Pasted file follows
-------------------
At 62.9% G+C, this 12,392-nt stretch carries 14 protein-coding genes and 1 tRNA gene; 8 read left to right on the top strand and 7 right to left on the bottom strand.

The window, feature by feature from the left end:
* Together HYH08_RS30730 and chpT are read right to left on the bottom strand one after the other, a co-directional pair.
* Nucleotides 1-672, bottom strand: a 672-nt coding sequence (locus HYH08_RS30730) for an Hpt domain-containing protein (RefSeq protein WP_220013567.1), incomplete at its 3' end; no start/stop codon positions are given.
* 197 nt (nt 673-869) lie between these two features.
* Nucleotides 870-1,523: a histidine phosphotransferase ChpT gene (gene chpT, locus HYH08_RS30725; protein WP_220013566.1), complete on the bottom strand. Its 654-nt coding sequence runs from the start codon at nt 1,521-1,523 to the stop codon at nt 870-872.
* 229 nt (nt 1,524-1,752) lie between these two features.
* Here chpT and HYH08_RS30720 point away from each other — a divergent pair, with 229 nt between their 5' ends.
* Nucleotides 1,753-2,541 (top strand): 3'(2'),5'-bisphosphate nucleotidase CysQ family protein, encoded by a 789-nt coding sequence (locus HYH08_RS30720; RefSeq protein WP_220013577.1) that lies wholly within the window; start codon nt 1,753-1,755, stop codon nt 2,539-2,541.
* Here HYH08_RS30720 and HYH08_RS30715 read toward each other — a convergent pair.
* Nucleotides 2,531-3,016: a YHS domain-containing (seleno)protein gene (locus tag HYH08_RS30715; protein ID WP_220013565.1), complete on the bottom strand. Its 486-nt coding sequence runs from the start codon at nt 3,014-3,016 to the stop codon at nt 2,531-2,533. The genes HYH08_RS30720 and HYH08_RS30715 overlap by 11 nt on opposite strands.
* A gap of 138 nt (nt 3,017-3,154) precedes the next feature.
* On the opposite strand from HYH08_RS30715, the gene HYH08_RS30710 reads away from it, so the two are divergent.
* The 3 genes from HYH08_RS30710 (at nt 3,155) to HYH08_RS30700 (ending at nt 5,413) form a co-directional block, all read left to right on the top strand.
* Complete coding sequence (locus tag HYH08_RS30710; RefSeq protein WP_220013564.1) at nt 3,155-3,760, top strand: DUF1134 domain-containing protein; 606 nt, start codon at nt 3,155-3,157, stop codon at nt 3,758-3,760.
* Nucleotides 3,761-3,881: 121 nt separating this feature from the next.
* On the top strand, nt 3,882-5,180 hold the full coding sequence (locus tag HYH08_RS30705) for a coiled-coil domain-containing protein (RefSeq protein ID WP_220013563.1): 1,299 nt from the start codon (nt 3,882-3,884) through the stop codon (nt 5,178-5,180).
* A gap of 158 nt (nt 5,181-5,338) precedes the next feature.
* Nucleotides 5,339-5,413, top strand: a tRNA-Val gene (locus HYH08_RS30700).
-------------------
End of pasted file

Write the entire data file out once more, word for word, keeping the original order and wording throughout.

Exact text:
At 62.9% G+C, this 12,392-nt stretch carries 14 protein-coding genes and 1 tRNA gene; 8 read left to right on the top strand and 7 right to left on the bottom strand.

The window, feature by feature from the left end:
* Together HYH08_RS30730 and chpT are read right to left on the bottom strand one after the other, a co-directional pair.
* Nucleotides 1-672, bottom strand: a 672-nt coding sequence (locus HYH08_RS30730) for an Hpt domain-containing protein (RefSeq protein WP_220013567.1), incomplete at its 3' end; no start/stop codon positions are given.
* 197 nt (nt 673-869) lie between these two features.
* Nucleotides 870-1,523: a histidine phosphotransferase ChpT gene (gene chpT, locus HYH08_RS30725; protein WP_220013566.1), complete on the bottom strand. Its 654-nt coding sequence runs from the start codon at nt 1,521-1,523 to the stop codon at nt 870-872.
* 229 nt (nt 1,524-1,752) lie between these two features.
* Here chpT and HYH08_RS30720 point away from each other — a divergent pair, with 229 nt between their 5' ends.
* Nucleotides 1,753-2,541 (top strand): 3'(2'),5'-bisphosphate nucleotidase CysQ family protein, encoded by a 789-nt coding sequence (locus HYH08_RS30720; RefSeq protein WP_220013577.1) that lies wholly within the window; start codon nt 1,753-1,755, stop codon nt 2,539-2,541.
* Here HYH08_RS30720 and HYH08_RS30715 read toward each other — a convergent pair.
* Nucleotides 2,531-3,016: a YHS domain-containing (seleno)protein gene (locus tag HYH08_RS30715; protein ID WP_220013565.1), complete on the bottom strand. Its 486-nt coding sequence runs from the start codon at nt 3,014-3,016 to the stop codon at nt 2,531-2,533. The genes HYH08_RS30720 and HYH08_RS30715 overlap by 11 nt on opposite strands.
* A gap of 138 nt (nt 3,017-3,154) precedes the next feature.
* On the opposite strand from HYH08_RS30715, the gene HYH08_RS30710 reads away from it, so the two are divergent.
* The 3 genes from HYH08_RS30710 (at nt 3,155) to HYH08_RS30700 (ending at nt 5,413) form a co-directional block, all read left to right on the top strand.
* Complete coding sequence (locus tag HYH08_RS30710; RefSeq protein WP_220013564.1) at nt 3,155-3,760, top strand: DUF1134 domain-containing protein; 606 nt, start codon at nt 3,155-3,157, stop codon at nt 3,758-3,760.
* Nucleotides 3,761-3,881: 121 nt separating this feature from the next.
* On the top strand, nt 3,882-5,180 hold the full coding sequence (locus tag HYH08_RS30705) for a coiled-coil domain-containing protein (RefSeq protein ID WP_220013563.1): 1,299 nt from the start codon (nt 3,882-3,884) through the stop codon (nt 5,178-5,180).
* A gap of 158 nt (nt 5,181-5,338) precedes the next feature.
* Nucleotides 5,339-5,413, top strand: a tRNA-Val gene (locus HYH08_RS30700).